Wood is not a perfect material for sound transmission, technically we will say it's not a linear system. Because of this non-linearity, wood will transmit the wave differently, e.g. instead of transmitting the dashed blue sine which is a perfect amplification of the input, the amplifier creates this orange wave where the gain depends on the amplitude:

enter image description here

The non-linearity of the amplifying element distorts the sine wave

The way the soundboard affects the string sound, or the saxophone brass body affects the reed sound is unique, due to the unique physical characteristics of the instrument. This is called the instrument timbre. Timbre in music domain is the same than the impulse response in audio engineering. A piano timbre is comparable to how a room creates an echo, a temporal distortion. Instruments with different timbres (different impulse responses) transmit differently the original sound, exactly like different rooms show different echoes, transmitting the sound differently.

Different piano makes have different timbres due to the choice of materials, the design of the parts, and many other details. Timbres can even have differences among the same design, because all trees are not equal.

While a computer beep has a simple timbre (close to a single frequency spectrum), musical instruments have elaborated timbres with various harmonic amplitudes. See these spectral views for the same note (A of octave 4) from a tuning fork, from pianos and from a saxophone:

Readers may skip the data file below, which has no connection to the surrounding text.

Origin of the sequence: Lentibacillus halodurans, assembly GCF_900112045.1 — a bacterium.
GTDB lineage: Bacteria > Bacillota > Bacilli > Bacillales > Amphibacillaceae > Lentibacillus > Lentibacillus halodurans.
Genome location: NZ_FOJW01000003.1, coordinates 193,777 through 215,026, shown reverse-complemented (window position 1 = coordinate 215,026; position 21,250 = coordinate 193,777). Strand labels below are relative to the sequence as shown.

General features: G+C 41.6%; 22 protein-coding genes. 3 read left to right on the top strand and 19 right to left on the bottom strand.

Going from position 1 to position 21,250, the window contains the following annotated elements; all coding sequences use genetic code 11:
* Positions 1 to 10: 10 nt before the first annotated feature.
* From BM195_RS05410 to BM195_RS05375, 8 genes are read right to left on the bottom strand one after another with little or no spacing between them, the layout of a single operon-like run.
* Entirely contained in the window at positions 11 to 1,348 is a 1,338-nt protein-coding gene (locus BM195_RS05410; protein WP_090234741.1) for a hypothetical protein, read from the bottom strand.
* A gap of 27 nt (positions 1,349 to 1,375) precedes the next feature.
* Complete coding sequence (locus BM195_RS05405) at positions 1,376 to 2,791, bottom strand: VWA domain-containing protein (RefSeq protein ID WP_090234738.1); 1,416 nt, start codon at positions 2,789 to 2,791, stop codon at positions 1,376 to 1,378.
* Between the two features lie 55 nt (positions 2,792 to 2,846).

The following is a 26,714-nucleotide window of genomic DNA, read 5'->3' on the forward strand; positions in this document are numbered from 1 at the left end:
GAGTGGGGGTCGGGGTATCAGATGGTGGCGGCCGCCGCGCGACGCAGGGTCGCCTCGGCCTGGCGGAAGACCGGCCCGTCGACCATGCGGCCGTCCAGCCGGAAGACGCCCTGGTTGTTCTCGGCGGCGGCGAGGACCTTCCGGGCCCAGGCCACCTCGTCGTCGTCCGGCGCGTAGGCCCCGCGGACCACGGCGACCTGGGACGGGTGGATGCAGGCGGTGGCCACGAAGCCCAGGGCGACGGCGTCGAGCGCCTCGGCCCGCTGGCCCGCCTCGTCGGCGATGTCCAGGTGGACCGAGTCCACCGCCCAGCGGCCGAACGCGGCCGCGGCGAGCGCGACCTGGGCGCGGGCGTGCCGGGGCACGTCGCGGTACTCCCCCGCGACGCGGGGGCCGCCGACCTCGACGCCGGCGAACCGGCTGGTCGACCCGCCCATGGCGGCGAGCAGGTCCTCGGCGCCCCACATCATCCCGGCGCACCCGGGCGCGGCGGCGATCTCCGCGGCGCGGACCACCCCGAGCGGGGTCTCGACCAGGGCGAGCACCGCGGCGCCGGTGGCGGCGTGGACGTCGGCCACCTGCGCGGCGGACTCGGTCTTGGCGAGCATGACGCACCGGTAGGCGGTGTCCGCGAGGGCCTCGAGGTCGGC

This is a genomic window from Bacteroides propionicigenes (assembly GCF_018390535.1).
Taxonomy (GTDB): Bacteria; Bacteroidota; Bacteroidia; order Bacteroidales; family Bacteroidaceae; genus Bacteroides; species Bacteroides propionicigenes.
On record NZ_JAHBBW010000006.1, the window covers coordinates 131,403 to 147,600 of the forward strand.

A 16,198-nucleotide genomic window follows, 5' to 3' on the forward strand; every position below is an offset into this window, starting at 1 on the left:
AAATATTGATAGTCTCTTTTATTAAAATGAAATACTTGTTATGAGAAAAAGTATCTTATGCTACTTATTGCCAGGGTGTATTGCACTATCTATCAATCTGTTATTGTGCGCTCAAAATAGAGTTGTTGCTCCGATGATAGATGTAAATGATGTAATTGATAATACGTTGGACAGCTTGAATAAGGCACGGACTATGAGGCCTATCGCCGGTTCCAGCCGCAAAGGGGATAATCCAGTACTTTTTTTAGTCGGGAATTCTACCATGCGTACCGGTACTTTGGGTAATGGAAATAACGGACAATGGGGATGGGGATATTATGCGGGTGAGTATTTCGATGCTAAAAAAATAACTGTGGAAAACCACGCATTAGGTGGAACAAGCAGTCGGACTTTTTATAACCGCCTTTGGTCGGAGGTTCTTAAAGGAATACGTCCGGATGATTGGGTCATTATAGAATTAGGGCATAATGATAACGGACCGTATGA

enter image description here

A4: Frequency domain view. Stolen from this question

Note also the initial wave created by a guitar string is already different from the original wave created by a piano string, because even simple strings are non-linear systems and therefore distortion occurs and harmonics appear.

For a string to be a linear system, it should exert a restoring force strictly proportional to its displacement when moved by the performer. Unfortunately for the science, and fortunately for music, such perfect elastic material doesn't exist, and the restoring force becomes larger than it should as the amplitude increases.

Harmonics perception by our ear

Our ear is not very reactive to a sound which is not a sine wave. We do not sense the sound as a whole because of its chaotic shape. It's strange when thinking at it, but our ear actually detects individual harmonic frequencies present in the sound. Our brain immediately makes a distinction between a C played on a piano and the same C played on a violin, due to the different harmonics distributions (the different timbres).

However while our brain cares to process harmonics, it keeps the result for itself, it's actually difficult to voluntarily hear individual harmonics (see comment by Ian Goldby). It seems strange we cannot easily isolate the different harmonic frequencies from the whole sound, because on the other hand, we are perfectly able to distinguish two notes which are not consonant, e.g. D and A. Harmonics consonance hide them to us. Still our brain is nice enough to share with us identified dissonances, frequencies occurring simultaneously but which are not multiple of some other frequency.

One more strange thing about what we hear: If the fundamental frequency is artificially removed from the spectrum, our brain, which has been trained to perceive the relationship between a fundamental and its harmonics, will just recreate the missing fundamental and process the sound as if it were complete.

Chords are based on their harmonic spectrum

Harmonics are fundamental (if I may say) in music. When notes match, we just say they are in harmony, or they are consonant. This happens when harmonics overlap.

Notes C E G are played simultaneously are consonant. Their frequency is in the ratio 4:5:6 (they are all multiple of some frequency f). The triad sound contains: